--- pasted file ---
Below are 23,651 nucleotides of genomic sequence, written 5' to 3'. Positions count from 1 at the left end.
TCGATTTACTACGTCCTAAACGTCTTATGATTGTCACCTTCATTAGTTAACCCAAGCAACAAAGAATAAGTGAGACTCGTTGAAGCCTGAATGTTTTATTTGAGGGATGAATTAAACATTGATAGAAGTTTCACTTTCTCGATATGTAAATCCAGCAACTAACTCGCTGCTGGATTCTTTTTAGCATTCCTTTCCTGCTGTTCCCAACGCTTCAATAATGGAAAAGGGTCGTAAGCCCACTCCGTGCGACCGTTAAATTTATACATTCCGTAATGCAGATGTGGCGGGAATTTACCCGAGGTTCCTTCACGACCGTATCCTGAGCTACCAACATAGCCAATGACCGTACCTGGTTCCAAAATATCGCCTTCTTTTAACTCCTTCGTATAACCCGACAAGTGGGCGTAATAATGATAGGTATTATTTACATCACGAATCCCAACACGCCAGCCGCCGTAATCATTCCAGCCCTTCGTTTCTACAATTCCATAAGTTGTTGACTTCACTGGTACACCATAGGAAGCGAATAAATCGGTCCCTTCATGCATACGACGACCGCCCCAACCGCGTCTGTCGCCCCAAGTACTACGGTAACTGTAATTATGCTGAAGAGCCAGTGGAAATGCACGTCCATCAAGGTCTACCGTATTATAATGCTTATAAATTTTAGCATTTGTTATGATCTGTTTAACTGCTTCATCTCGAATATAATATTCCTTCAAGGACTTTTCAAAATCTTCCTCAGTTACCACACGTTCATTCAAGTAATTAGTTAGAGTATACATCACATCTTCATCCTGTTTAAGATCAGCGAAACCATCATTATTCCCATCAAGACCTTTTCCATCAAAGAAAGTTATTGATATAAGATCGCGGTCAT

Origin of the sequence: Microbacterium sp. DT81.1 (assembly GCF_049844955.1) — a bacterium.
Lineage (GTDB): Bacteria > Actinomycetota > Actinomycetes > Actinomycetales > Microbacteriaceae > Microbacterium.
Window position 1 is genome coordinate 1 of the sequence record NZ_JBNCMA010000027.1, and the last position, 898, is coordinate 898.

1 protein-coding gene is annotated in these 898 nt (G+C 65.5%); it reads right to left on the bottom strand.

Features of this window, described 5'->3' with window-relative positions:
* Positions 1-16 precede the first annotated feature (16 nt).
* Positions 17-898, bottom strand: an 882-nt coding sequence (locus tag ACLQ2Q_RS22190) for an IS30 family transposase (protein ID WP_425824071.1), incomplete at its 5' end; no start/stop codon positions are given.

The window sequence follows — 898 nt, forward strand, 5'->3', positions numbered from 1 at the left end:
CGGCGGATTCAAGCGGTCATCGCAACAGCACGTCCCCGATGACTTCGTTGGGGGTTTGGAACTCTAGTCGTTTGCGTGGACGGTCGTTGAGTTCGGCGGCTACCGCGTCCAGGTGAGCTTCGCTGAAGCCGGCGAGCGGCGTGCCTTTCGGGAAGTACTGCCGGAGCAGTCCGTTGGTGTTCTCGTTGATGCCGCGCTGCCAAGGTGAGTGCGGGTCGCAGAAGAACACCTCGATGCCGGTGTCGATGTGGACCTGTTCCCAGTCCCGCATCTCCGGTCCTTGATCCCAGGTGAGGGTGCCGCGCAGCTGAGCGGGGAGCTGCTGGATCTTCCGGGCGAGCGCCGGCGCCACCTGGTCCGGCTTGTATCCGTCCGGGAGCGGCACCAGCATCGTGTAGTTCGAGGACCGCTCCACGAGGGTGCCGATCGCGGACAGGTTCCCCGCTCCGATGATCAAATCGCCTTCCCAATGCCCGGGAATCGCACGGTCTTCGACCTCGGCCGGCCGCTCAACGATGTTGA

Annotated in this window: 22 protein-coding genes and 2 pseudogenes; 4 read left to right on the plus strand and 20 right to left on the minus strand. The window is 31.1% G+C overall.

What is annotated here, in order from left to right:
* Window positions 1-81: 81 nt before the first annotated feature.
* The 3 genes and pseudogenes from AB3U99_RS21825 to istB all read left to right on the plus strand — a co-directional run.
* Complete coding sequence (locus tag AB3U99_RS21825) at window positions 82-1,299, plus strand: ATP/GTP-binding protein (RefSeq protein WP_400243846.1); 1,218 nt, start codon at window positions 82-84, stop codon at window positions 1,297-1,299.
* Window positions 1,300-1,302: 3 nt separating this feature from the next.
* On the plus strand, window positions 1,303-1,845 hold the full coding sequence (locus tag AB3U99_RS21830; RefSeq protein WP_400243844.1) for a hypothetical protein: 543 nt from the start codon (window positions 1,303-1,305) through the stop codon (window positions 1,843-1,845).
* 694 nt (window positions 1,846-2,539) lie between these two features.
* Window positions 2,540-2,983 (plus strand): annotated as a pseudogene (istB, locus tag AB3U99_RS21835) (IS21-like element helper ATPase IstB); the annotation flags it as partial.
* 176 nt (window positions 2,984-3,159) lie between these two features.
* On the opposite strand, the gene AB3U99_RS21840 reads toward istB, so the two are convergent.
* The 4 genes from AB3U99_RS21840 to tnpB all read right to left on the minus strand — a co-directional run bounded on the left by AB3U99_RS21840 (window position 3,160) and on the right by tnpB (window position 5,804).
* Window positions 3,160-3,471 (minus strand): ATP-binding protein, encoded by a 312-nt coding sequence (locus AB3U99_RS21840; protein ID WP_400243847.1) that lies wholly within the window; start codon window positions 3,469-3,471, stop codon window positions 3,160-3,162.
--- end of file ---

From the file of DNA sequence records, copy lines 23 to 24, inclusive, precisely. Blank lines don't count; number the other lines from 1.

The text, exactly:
* The 4 genes from AB3U99_RS21840 to tnpB all read right to left on the minus strand — a co-directional run bounded on the left by AB3U99_RS21840 (window position 3,160) and on the right by tnpB (window position 5,804).
* Window positions 3,160-3,471 (minus strand): ATP-binding protein, encoded by a 312-nt coding sequence (locus AB3U99_RS21840; protein ID WP_400243847.1) that lies wholly within the window; start codon window positions 3,469-3,471, stop codon window positions 3,160-3,162.